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Drugs on Fort Knox

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Marijuana, Spice incompatible to military service

By CATRINA FRANCIS
Gold Standard Senior Staff Writer
catrina.s.francis2.civ@mail.mil
When Kentucky Gov. Steve Beshear signed a law banning the possession or sale of synthetic marijuana, or Spice, April 13, 2010, the problem didn’t go away. In fact, in some areas, the use of Spice has increased.
U.S. Army personnel and Department of the Army civilians who smoke or are caught possessing Spice are in violation of AR 600-85. Soldiers are also in direct violation of Article 92 of the Uniform Code of Military Justice, failure to obey an order or regulation if he or she is caught with Spice.
According to Science Daily, Spice is a brand name of an herbal mix widely sold as an incense or legal substitute for marijuana.
Spice, which began appearing online in Europe in 2004, has a variety of names according to its flavor, such as Spice Diamond, Spice Gold, Spice Silver, 2Spicy or Spice of Life; each produces subtly different effects.
On Tuesday Special Agent Jake Huber, of the Fort Knox Criminal Investigative Division, was on hand during the Army Substance Abuse Program unit prevention leader training to explain the dangers of the drugs that are prevalent on post and surrounding communities.
Huber said his office investigates all drugs from Spice to crack cocaine. He pointed out that drug use is incompatible to military service.
“It’s been my experience (that) drug problems will lead to other problems,” he said.
Huber also said prior to a urinalysis some Soldiers believe that it’s an easy task to “beat” the test because information is readily available on the Internet which explains how to mask a drug. But, it’s not true because there are many different factors that determine how the body breaks down a drug.
Huber said the factors in a drug metabolizing in the body depends on, “body weight, age and metabolism. People try to use methods to flush out the system. We can detect if (a substance has been) added to urine. You can’t dilute or mask. Those things are detectable.”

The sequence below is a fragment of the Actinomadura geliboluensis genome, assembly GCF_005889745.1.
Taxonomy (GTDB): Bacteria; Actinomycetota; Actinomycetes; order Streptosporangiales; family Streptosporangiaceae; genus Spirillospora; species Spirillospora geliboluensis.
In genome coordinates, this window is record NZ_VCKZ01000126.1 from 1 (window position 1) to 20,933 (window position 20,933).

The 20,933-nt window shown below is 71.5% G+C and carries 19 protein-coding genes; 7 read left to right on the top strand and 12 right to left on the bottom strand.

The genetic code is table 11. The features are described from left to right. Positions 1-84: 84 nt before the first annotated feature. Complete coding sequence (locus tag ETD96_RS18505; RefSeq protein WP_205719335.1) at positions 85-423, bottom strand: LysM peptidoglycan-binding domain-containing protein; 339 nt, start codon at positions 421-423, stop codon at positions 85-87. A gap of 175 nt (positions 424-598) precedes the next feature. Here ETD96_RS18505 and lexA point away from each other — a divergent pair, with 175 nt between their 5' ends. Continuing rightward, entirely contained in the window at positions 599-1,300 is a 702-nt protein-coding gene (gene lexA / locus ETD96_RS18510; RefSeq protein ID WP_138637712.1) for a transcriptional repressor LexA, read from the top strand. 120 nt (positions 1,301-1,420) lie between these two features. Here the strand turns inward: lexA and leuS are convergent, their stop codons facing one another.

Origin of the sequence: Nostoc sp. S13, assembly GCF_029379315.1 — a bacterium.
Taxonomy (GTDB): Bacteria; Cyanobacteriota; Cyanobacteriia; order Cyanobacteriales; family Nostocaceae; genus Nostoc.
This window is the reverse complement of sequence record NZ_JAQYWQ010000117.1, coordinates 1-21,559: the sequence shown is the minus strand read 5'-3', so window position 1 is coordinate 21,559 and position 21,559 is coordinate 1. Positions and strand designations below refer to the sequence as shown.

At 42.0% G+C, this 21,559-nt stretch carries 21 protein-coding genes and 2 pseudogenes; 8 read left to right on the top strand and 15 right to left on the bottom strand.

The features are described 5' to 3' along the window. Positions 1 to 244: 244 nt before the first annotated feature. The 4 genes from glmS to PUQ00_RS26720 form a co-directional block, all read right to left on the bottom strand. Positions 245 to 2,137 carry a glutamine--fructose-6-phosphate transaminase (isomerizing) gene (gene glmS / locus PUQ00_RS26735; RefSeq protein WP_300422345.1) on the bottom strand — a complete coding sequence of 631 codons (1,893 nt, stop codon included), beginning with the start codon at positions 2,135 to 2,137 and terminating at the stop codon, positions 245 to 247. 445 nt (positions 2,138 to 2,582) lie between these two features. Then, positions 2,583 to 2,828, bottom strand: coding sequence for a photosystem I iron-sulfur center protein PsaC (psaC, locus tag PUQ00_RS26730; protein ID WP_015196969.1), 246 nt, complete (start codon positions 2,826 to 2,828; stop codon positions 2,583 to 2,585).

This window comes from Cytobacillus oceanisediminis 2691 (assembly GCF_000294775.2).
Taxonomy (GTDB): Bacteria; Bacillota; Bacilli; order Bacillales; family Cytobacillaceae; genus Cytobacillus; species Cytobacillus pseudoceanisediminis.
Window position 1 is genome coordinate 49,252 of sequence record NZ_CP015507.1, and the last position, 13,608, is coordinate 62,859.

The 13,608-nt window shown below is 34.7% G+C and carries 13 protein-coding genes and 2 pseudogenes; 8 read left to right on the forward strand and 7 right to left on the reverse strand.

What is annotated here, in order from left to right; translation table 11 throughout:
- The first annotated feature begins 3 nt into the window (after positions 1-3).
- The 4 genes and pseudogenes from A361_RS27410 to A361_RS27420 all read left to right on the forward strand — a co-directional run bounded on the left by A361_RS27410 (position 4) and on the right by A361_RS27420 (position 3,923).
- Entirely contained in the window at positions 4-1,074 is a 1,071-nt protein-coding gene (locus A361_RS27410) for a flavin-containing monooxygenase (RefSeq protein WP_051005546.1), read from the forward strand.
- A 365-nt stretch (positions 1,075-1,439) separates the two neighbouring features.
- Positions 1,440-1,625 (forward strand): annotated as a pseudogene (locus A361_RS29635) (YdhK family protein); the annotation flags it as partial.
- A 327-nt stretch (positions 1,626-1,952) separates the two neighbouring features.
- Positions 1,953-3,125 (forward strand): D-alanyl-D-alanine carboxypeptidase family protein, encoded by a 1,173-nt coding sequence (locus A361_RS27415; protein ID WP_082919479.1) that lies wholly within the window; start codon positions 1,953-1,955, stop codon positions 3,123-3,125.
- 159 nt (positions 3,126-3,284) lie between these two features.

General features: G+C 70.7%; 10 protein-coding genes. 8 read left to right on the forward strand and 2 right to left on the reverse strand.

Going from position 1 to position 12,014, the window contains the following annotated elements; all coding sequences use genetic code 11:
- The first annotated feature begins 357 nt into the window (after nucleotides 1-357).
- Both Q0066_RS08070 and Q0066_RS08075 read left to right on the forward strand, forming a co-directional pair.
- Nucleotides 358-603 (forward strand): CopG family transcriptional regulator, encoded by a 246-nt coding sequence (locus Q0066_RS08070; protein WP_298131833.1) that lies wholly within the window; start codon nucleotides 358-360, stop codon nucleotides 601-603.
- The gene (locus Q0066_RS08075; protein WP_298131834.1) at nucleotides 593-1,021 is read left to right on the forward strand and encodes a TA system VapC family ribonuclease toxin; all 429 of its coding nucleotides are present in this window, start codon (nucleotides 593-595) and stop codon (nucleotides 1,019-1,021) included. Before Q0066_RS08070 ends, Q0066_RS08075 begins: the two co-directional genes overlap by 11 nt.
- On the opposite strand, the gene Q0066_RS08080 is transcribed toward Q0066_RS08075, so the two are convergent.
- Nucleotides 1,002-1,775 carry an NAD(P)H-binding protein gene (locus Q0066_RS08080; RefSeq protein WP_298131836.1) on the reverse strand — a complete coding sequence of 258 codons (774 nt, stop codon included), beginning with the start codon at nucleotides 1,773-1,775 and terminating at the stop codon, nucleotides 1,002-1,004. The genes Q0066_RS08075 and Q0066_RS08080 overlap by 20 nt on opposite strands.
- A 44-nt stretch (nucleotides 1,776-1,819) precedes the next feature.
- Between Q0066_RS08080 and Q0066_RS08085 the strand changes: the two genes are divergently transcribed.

He said if Soldiers attempt to mask or flush the system they can be subjected to further punishment.
Although Kentucky is one of the leading states with regard to prescription drug abuse, Huber pointed out that drugs like heroin are becoming more popular because prescription drugs are being reformulated.
But marijuana remains the No. 1 drug of choice in the nation and Spice is the No. 3. He added that on Fort Knox marijuana is more prevalent than Spice. And wrongful/misuse of prescription medication remains a big problem.
“Crystal meth is becoming more prevalent in the Louisville area,” said Huber.
Even though in the past marijuana was more prevalent than Spice, Huber said in 2012 Spice use caught up to marijuana use.
Drugs that are being used illegally are Adderall and Ambien which are being crushed and snorted. Huber said snorting Ambien has a hallucinogenic feeling.
Sue Lowrie, an ASAP prevention coordinator, has seen Soldiers after they have tested positive for drugs, especially Spice. She asked why that drug had become popular among Soldiers. Huber explained that it’s readily available and Soldiers still see it as being less detectable. He said they feel a little bit safer.
“(We are) just learning the effects as far as addictive qualities,” explained Huber. “I’ve seen Soldiers who just can’t get off it. I think Spice is a quick addiction. (It’s) more expensive than marijuana. I’ve seen a lot of Soldier on marijuana and Soldiers on Spice don’t try to hide it.
“Spice doesn’t smell like marijuana. (It’s) my understanding that it smells and taste awful. I’ve seen Soldiers kind of waste away. I don’t know if the drug makes them that way.
He added that there aren’t any long-term medical studies on Spice because it hasn’t been around long enough.
Lowrie said that the societal changes might be the reason for the increase in certain type of drug usage. Some states are moving toward legalizing marijuana and Soldiers believe if it’s being legalized it must be OK.
“The attitude about Spice is nonchalant,” said Lowrie.
“The (misconception) is it’s OK because (Spice) was sold legally,” Huber said.
Although many believe there isn’t a distinction between marijuana and Spice, Huber said he hasn’t heard many people say, “I tried Spice,” which differs from an occasional marijuana users.
“Spice is (being) used every day, not just recreationally,” said Huber. “Spice high is shorter, (which) could be why there is more frequency in use. (It’s a) more dramatic high.”

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